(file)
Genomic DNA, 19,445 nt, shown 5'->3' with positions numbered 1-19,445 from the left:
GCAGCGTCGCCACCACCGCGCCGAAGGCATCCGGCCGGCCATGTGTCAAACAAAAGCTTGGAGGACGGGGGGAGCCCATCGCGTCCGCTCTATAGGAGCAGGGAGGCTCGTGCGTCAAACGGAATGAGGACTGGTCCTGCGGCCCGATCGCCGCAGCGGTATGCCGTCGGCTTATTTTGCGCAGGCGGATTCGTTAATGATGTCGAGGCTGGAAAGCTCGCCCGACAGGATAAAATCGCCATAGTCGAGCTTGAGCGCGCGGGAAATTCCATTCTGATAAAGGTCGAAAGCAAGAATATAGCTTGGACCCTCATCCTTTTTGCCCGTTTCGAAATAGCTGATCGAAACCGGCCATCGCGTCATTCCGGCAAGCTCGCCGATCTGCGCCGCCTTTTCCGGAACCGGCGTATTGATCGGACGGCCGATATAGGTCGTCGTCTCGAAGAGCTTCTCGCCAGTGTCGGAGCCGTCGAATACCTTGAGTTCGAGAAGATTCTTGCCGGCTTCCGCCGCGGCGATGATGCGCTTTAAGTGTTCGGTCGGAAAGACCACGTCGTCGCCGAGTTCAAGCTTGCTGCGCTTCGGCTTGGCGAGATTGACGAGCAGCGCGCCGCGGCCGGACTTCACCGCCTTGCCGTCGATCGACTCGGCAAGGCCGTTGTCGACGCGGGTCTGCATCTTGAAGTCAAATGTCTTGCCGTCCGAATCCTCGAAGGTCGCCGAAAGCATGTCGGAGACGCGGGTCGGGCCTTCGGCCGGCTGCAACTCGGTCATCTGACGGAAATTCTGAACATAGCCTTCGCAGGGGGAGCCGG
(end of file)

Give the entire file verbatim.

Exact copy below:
Genomic DNA, 19,445 nt, shown 5'->3' with positions numbered 1-19,445 from the left:
GCAGCGTCGCCACCACCGCGCCGAAGGCATCCGGCCGGCCATGTGTCAAACAAAAGCTTGGAGGACGGGGGGAGCCCATCGCGTCCGCTCTATAGGAGCAGGGAGGCTCGTGCGTCAAACGGAATGAGGACTGGTCCTGCGGCCCGATCGCCGCAGCGGTATGCCGTCGGCTTATTTTGCGCAGGCGGATTCGTTAATGATGTCGAGGCTGGAAAGCTCGCCCGACAGGATAAAATCGCCATAGTCGAGCTTGAGCGCGCGGGAAATTCCATTCTGATAAAGGTCGAAAGCAAGAATATAGCTTGGACCCTCATCCTTTTTGCCCGTTTCGAAATAGCTGATCGAAACCGGCCATCGCGTCATTCCGGCAAGCTCGCCGATCTGCGCCGCCTTTTCCGGAACCGGCGTATTGATCGGACGGCCGATATAGGTCGTCGTCTCGAAGAGCTTCTCGCCAGTGTCGGAGCCGTCGAATACCTTGAGTTCGAGAAGATTCTTGCCGGCTTCCGCCGCGGCGATGATGCGCTTTAAGTGTTCGGTCGGAAAGACCACGTCGTCGCCGAGTTCAAGCTTGCTGCGCTTCGGCTTGGCGAGATTGACGAGCAGCGCGCCGCGGCCGGACTTCACCGCCTTGCCGTCGATCGACTCGGCAAGGCCGTTGTCGACGCGGGTCTGCATCTTGAAGTCAAATGTCTTGCCGTCCGAATCCTCGAAGGTCGCCGAAAGCATGTCGGAGACGCGGGTCGGGCCTTCGGCCGGCTGCAACTCGGTCATCTGACGGAAATTCTGAACATAGCCTTCGCAGGGGGAGCCGG